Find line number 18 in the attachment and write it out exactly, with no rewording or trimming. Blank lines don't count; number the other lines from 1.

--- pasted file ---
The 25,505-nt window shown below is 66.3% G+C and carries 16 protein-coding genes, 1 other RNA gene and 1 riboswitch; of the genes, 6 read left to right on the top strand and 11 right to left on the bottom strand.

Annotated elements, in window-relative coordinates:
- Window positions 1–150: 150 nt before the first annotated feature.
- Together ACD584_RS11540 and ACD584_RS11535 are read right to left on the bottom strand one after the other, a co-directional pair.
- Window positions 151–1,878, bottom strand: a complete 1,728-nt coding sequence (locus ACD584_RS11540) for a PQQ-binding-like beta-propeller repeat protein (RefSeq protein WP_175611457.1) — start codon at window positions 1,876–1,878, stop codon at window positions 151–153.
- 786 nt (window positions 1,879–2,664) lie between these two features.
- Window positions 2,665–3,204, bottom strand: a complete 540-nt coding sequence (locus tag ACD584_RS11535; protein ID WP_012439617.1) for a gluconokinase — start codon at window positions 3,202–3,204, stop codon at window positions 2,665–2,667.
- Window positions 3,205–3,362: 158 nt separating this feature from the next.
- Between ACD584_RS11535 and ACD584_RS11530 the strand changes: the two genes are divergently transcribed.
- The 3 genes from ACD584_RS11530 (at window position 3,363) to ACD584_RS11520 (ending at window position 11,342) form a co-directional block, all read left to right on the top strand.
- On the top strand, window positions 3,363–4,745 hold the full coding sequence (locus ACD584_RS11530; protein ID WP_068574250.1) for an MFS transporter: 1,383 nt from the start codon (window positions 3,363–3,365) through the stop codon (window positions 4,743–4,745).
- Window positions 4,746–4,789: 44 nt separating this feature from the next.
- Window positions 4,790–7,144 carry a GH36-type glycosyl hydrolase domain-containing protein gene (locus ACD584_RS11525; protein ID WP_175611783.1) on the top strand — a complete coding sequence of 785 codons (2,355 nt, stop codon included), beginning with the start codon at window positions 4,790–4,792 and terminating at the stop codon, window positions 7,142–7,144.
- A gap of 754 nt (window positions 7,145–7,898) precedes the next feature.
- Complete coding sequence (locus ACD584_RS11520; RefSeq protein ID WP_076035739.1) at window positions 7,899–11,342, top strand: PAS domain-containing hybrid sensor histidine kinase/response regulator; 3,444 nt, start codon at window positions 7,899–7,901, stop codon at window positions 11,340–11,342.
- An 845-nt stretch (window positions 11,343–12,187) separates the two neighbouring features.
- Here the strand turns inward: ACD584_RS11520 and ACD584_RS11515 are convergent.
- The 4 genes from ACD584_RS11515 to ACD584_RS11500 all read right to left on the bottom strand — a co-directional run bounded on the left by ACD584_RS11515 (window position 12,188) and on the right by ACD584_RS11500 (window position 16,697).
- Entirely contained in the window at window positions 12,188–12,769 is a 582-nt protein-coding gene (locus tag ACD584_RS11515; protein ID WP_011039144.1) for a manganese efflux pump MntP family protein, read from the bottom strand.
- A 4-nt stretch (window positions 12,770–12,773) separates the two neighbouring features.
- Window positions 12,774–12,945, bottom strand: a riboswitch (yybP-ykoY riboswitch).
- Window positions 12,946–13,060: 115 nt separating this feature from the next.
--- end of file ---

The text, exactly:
- The 4 genes from ACD584_RS11515 to ACD584_RS11500 all read right to left on the bottom strand — a co-directional run bounded on the left by ACD584_RS11515 (window position 12,188) and on the right by ACD584_RS11500 (window position 16,697).